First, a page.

Certificate of Appreciation
Winner: Seishi Takamura, NTT Media Intelligence Laboratories
Date: June 12, 2020
Organization: IEEE Region 10 Symposium (TENSYMP2020) Organizing Committee
For his contribution to the quality of the symposium by delivering keynote speech titled “Latest Advances in Video Coding Technology for Immersive Visual Communications.”
Excellent Oral Presentation
Winner: Hideaki Kimata, NTT Media Intelligence Laboratories
Date: July 6, 2020
Organization: The 4th International Conference on Graphics and Signal Processing (ICGSP 2020)
For “Hierarchical and Compact Bitmap Based Data Structure of Human Dynamics Data for Visualization.”
Published as: H. Kimata, W. Xiaojun, R. Tanida, “Hierarchical and Compact Bitmap Based Data Structure of Human Dynamics Data for Visualization,” ICGSP 2020, June 2020 (online).
IEICE Communications Express Top Downloaded Letter Award in June 2020
Winners: Yuki Arikawa, Hiroyuki Uzawa, Takeshi Sakamoto, Satoshi Shigematsu, and Shunji Kimura, NTT Device Innovation Center
Date: July 17, 2020
Organization: The Institute of Electronics, Information and Communication Engineers (IEICE) Communications Express
For “High-speed Radio-resource Scheduler with Hardware Accelerator for Fifth Generation Mobile Communications Systems.”
Published as: Y. Arikawa, H. Uzawa, T. Sakamoto, S. Shigematsu, and S. Kimura, “High-speed Radio-resource Scheduler with Hardware Accelerator for Fifth Generation Mobile Communications Systems,” IEICE Commun. Exp., Vol. 6, No. 5, pp. 236–241, 2017.
Winner: Ryo Igarashi, NTT Access Network Service Systems Laboratories
Date: September 11, 2020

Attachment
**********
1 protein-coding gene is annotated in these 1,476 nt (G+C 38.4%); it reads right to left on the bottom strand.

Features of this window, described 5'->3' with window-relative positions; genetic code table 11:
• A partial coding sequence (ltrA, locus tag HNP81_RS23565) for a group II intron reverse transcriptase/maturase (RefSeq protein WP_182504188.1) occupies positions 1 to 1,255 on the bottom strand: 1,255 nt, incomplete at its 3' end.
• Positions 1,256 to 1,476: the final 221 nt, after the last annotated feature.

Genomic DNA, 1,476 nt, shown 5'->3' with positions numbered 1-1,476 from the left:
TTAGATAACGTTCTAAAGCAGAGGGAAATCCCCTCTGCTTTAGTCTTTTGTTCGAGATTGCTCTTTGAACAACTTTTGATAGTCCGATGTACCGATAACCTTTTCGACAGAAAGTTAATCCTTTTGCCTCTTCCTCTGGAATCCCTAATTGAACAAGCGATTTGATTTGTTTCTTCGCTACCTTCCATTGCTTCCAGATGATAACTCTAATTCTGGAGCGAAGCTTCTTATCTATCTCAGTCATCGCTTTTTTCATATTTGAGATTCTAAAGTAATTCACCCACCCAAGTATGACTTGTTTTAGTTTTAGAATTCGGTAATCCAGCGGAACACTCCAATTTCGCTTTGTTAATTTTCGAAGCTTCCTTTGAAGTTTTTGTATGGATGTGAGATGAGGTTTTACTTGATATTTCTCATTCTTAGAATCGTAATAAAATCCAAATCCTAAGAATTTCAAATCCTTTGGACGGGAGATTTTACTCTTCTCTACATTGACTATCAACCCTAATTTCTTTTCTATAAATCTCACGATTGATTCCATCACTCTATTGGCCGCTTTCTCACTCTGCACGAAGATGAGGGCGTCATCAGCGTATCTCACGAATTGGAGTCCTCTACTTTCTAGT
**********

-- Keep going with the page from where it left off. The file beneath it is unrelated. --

Organization: IEICE Technical Committee on Communication Systems
For “Reach Extension of 10G-EPON Upstream Transmission using Distributed Raman Amplification.”
Published as: R. Igarashi, T. Kanai, M. Fujiwara, H. Suzuki, J. Kani, J. Terada, “Reach Extension of 10G-EPON Upstream Transmission using Distributed Raman Amplification,” IEICE Tech. Rep., Vol. 119, No. 365, CS2019-94, pp. 33–38, Jan. 2020.
Distinguished Contributions Award
Winner: Miyuki Imada, NTT Service Evolution Laboratories
Date: September 15, 2020
Organization: IEICE Communications Society
For her contribution to the IEICE Communications Society as a secretary of planning, the Council of Technical Committee Representatives.
Papers Published in Technical Journals and Conference Proceedings
Arena-style Immersive Live Experience (ILE) Services and Systems: Highly Realistic Sensations for Everyone in the World
J. Nagao, K. Tanaka, and H. Imanaka
ITU Journal: ICT Discoveries, Vol. 3, No. 1, pp. 33–41, May 2020.
Immersive live experiences (ILEs) enable audiences at remote sites to feel real-time highly realistic sensations, as if they were at the event site. This article discusses the key functionalities of an implementation of ILE services called “Kirari! for Arenas” as a use case of arena-style ILE and its technical elements developed by NTT laboratories. The key functionalities are object extraction from an arbitrary background, object tracking with depth sensors, low-latency synchronized data transport, and four-sided pseudo-3D image presentation with depth expression. This article also provides evaluations on the experience of Kirari! for Arena audiences, as well as its conformance to International Telecommunication Union, Telecommunication Standardization Sector (ITU-T) standards for ILEs.
Quanum Remote Sensing under the Effect of Dephasing
H. Okane, H. Hakoshima, Y. Takeuchi, Y. Seki, and Y. Matsuzaki
arXiv:2007.15903 [quant-ph], August 2020.